Mexico. There also are some new entries of cut stones on
the Nebraska Gemstone page. We will also be posting images
of our division's displays at the recent Kansas City Show.
To take a look, go to http://csd.unl.edu/ ."

Please help me promote the Digest. I promote it by finding
names of rockhounds and send each one of them an invitation
to join. This is the most direct way I know to do it, but I
may be overlooking something as good or better. If you can
think of a better way, please send your ideas to me by
e-mail. If you will send me the e-mail addresses of your
rockhound buddies, I'll send them an invitation. You can
also help by telling your club editor about the Digest and
asking them to include a note about it in their club
bulletin (Subscription information is given at the end of
every issue!)

Our second-blooming plants and trees have finished blooming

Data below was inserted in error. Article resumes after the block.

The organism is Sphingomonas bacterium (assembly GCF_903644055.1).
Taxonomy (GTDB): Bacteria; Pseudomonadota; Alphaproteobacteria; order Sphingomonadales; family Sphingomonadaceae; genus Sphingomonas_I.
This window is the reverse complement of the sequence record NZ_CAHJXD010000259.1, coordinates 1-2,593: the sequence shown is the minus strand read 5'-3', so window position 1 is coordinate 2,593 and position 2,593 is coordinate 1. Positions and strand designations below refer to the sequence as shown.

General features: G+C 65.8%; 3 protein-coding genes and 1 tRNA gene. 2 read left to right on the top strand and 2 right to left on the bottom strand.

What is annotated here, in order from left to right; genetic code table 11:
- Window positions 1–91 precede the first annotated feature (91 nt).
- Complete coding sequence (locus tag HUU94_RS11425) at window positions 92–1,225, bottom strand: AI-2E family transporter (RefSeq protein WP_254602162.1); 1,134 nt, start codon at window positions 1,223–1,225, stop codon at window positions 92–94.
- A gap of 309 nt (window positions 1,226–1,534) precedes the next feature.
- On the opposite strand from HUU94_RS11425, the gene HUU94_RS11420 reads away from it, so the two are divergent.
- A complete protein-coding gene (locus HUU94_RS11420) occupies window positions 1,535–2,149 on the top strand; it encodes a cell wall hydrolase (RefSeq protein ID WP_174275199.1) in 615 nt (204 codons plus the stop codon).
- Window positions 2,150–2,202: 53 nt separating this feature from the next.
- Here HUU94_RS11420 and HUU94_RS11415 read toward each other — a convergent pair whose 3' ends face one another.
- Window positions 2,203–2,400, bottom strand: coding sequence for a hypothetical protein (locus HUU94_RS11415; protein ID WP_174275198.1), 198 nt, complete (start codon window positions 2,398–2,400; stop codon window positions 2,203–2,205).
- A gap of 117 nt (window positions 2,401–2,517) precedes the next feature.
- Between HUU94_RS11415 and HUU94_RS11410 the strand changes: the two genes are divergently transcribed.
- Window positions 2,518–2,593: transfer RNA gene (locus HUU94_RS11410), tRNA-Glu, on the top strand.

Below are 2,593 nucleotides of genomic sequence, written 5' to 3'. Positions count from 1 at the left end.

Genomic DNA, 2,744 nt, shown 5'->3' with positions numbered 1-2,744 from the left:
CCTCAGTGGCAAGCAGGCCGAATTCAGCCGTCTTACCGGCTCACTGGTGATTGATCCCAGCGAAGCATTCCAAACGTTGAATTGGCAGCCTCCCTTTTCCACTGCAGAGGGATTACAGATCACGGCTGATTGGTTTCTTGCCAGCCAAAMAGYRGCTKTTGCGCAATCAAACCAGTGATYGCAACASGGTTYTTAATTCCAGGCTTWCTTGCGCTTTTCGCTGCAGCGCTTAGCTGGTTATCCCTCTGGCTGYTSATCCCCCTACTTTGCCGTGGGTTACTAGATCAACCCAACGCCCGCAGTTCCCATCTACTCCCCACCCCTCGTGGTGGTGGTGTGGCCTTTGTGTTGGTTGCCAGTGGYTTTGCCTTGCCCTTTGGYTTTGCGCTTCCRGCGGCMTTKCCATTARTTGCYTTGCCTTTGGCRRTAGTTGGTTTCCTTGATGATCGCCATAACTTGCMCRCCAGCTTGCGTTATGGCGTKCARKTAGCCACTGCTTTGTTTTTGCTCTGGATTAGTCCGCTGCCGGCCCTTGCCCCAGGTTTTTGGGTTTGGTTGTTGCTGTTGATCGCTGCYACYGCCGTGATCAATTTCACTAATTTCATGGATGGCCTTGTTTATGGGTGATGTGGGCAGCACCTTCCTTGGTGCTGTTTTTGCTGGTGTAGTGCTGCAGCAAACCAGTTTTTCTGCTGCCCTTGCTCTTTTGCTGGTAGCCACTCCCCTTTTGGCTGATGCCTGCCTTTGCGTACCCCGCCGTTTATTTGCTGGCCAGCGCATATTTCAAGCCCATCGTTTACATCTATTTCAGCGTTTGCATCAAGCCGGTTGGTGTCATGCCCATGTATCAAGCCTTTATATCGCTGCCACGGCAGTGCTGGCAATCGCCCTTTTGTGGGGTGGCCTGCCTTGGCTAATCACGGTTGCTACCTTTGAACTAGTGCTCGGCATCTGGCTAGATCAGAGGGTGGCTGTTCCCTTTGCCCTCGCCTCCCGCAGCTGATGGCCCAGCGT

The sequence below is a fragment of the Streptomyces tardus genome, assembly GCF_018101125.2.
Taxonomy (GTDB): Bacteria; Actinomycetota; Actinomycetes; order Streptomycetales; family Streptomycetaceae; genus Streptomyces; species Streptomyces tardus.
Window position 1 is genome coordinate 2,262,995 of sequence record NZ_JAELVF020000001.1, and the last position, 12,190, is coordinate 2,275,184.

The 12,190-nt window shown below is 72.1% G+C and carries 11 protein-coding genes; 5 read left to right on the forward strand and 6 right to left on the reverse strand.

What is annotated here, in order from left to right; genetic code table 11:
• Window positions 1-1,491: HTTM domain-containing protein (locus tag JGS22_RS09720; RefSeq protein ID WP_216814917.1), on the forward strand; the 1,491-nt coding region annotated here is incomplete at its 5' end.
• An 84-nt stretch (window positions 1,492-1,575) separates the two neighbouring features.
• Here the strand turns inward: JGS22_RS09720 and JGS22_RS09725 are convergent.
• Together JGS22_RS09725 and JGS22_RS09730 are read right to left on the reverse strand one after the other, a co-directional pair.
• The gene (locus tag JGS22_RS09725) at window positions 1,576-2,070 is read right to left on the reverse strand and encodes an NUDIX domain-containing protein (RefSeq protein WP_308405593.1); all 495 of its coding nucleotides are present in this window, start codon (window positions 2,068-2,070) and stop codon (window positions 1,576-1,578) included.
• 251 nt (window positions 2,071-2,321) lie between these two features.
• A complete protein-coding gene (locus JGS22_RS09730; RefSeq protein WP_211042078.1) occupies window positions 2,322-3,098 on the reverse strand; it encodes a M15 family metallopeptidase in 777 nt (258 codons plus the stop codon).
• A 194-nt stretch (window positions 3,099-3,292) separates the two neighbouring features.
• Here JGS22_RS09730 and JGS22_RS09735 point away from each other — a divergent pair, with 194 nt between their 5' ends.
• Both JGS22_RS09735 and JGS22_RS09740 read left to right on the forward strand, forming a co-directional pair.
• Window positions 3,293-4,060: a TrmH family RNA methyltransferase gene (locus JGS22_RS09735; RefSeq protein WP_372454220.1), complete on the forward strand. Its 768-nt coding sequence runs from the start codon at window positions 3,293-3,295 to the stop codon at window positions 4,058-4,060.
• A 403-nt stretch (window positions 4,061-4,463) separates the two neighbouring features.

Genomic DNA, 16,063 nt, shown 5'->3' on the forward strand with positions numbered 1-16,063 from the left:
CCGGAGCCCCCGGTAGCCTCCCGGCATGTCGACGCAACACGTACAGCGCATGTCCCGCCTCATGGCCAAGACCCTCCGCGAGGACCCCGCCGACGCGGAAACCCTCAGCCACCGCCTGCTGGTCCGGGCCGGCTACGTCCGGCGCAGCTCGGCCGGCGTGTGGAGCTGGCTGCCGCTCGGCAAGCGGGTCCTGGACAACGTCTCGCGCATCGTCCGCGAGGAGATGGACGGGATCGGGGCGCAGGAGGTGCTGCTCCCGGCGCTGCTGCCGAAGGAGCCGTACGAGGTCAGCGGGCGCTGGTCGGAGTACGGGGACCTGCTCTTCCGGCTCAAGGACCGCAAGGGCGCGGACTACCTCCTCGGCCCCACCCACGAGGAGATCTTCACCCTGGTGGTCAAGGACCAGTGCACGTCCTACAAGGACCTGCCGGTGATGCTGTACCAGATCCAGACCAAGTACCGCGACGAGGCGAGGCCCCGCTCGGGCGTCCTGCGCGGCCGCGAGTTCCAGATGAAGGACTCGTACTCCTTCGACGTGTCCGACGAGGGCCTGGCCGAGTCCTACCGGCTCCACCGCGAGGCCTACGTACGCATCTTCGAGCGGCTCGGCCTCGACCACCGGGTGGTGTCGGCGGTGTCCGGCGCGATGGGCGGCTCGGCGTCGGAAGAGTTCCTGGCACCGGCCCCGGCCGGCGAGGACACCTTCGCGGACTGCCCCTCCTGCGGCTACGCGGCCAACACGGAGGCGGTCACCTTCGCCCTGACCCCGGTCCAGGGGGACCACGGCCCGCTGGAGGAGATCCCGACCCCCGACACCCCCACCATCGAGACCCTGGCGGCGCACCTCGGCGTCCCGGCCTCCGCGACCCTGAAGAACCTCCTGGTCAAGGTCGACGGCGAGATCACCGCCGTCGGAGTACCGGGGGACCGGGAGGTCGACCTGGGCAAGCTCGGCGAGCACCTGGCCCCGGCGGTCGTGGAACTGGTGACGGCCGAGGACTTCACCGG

and I see our members in NY and around the Great Lakes are
still getting snow!!! Condolences .. but it is going to be
over in a short time, and you will know that SPRING IS SOON
A-COMING!!

Later, gang....

hale
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Subject: NEW: Rock from Brazil

Does anyone know anything about a rock referred to as
window crystal from Brazil?


Lowell & Sara <sllongly@wf.net>
-----------------------------------------------------------
When I received this query, I sent it to Mark Liccini and
asked him, as Mark knows more about stones from Brazil than
anyone else I know, and he always has something interesting
to tell us. He replied: